The writer is a banking consultant at Veritum Partners
The Cape of Good Hope is the point where the Atlantic and Indian oceans meet, creating treacherous seas that have claimed the lives of many sailors. A similarly gargantuan battle is playing out today across the world’s economies, as plunges in economic activity never seen before are being met by extraordinary government support. And, just as at the Cape, the outcome is unpredictable.
The uncertainty is perhaps most clearly seen in the wide range of estimates that banks around the world are using for future losses. In the first quarter, the five largest US banks booked $25bn of expected losses for soured loans, compared with just $11bn for Europe’s five largest, on loan books of similar sizes. Some of the variation reflects different accounting rules. But even within Europe, where they must all use the same accounting, the differences were still enormous.
When the banks start reporting second-quarter results next week, investors should watch closely to see if this divergence narrows and why.
Different views on the future drive some of these variations, reflecting the economic uncertainty. In estimating its first-quarter loan losses, Barclays assumed a base-case decline in UK gross domestic product of 8 per cent, while Lloyds Banking Group assumed a decline of just 5 per cent. This wide range of outcomes is understandable; the future is always uncertain, and never more so than today.
However, regulators are also driving divergent estimates of future losses. This is far less justifiable and may be setting Europe up to repeat mistakes made after the 2008 financial crisis. Specifically, the European Central Bank is actively encouraging its lenders to go easy on taking provisions against potential soured loans by offering guidance on how aspects of the accounting rules should be interpreted more sympathetically. In March it said it would give banks flexibility in the treatment of loans and that banks should “avoid excessive procyclical effects”.
In the first quarter, some EU banks appeared to have followed that encouragement to avoid booking large provisions, while others have not. It is particularly notable that often those with lower capital ratios — and therefore smaller cushions against losses — appear to have booked smaller provisions, while those with more capital took bigger hits. Spain’s Bankinter — with a ratio of core tier one capital to risk-weighted assets of just above 11 per cent — booked losses representing only 0.4 per cent of its loans, whereas HSBC — boasting an equivalent capital ratio approaching 15 per cent — built in losses of $3bn, equivalent to 1.2 per cent of its loan book.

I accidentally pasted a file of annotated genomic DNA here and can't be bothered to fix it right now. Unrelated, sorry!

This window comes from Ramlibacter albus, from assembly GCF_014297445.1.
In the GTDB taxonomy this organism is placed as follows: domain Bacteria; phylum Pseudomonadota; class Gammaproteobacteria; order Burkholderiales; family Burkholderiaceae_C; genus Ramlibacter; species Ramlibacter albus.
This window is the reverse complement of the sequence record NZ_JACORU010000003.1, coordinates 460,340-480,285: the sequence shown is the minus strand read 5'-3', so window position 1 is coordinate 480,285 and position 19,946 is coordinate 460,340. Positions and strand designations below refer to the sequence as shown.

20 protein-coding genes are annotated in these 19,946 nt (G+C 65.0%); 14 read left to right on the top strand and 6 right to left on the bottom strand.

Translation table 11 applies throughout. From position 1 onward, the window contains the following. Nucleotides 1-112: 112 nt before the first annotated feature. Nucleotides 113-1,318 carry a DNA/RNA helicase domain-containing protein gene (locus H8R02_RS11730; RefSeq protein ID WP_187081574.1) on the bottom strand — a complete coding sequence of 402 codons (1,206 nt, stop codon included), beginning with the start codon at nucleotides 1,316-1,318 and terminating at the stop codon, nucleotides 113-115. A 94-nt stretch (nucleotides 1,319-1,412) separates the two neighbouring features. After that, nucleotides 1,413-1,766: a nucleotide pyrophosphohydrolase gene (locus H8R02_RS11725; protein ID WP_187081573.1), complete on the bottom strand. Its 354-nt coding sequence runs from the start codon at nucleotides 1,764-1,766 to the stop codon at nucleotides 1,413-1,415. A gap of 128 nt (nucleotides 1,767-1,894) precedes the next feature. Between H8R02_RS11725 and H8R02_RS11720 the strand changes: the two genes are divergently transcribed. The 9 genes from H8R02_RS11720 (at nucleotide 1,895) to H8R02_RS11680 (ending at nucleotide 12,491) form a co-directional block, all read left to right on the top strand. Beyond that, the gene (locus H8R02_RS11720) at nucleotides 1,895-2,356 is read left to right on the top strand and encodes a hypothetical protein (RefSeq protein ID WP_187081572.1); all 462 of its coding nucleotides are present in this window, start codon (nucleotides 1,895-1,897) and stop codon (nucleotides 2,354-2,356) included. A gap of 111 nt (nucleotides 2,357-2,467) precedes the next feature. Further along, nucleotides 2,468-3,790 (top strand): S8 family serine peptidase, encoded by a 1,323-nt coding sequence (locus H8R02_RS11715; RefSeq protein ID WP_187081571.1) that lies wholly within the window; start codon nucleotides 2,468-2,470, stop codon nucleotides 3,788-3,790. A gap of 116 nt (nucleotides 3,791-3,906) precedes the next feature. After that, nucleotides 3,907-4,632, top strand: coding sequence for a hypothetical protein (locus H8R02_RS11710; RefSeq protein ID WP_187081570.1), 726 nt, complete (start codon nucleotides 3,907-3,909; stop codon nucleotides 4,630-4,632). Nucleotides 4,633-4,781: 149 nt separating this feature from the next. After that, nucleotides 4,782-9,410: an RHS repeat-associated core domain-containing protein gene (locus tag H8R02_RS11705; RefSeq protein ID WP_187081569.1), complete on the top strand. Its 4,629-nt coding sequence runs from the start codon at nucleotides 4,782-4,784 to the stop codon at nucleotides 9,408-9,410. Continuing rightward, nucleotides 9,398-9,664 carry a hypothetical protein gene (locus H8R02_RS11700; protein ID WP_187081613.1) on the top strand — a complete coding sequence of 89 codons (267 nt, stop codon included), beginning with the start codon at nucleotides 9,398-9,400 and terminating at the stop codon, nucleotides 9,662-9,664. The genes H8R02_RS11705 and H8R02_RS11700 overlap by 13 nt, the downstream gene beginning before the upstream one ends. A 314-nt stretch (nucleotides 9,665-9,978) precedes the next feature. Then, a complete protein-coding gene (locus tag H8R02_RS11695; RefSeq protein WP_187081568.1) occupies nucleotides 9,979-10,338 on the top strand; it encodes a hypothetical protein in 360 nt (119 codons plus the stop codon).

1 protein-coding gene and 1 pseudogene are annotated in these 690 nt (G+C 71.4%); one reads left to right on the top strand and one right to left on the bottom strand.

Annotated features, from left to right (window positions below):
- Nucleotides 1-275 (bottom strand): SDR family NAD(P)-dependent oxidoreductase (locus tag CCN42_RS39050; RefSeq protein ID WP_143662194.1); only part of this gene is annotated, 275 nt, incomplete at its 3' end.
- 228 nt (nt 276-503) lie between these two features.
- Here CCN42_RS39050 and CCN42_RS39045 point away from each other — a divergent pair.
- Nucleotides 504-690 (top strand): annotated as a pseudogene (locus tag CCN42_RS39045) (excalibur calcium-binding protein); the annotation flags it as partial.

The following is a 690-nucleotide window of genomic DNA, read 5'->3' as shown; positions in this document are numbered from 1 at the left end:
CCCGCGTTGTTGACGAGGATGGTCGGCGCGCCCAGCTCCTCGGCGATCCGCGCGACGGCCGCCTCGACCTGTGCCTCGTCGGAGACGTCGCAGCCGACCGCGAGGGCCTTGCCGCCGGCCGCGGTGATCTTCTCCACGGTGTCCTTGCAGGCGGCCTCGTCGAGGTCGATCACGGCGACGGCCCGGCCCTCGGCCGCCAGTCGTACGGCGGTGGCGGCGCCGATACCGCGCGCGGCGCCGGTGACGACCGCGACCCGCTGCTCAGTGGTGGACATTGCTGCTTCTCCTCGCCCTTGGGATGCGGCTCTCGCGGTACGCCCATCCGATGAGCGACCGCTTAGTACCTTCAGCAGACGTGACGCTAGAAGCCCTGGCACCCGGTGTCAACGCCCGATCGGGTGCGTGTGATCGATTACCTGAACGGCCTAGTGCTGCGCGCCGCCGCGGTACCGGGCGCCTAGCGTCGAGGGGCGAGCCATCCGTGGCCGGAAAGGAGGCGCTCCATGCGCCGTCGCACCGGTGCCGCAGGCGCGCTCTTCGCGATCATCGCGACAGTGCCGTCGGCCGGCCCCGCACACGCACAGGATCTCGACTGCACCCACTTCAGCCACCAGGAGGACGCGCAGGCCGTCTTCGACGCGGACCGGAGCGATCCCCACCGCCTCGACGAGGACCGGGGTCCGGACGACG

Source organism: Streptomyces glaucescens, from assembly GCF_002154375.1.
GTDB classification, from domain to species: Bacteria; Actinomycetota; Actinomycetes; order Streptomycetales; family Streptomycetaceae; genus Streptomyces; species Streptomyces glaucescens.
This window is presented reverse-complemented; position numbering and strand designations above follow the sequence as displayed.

We have seen this kind of divergence before. After the 2008 financial crisis, US banks set aside more money, more quickly, for bad loans compared with those in Europe. Capital markets rewarded them with stock market valuations that recovered faster and more completely than those in Europe. By contrast, many European banks adopted an “extend and pretend” approach, and even before coronavirus were still suffering depressed valuations.
But the real damage of the less aggressive European approach can be found in the continent’s subdued economic growth over the period since 2008. Many commentators, including the OECD, ascribe that to Europe’s weakened banks’ inability to lend. Indeed, entering this current crisis many — especially those in southern Europe — were still saddled with levels of non-performing loans of up to 10 per cent of their loan book, 10 times the US level.
Absent the sharpest of V-shaped recoveries, Europe’s banks will at some point need to recognise the new economic reality and raise their provisions for loan losses dramatically. The forthcoming results season may provide just such an opportunity.
Rather than warning European banks against recognising losses, regulators should be encouraging them to recognise as many as they can while maintaining their ability to provide funding to the economy.
Banks have capital buffers for just such occasions, and today the level of capital across European banks is overall considerably higher than required by regulators. Clearly, some would struggle to recognise larger loan losses, but the industry should not again be constrained by the capacity of the weakest players.
Otherwise, Europe risks repeating the same mistakes as a decade ago and entering the post-coronavirus world with weaker banks saddled with higher levels of bad loans and still failing to regain the trust of global investors.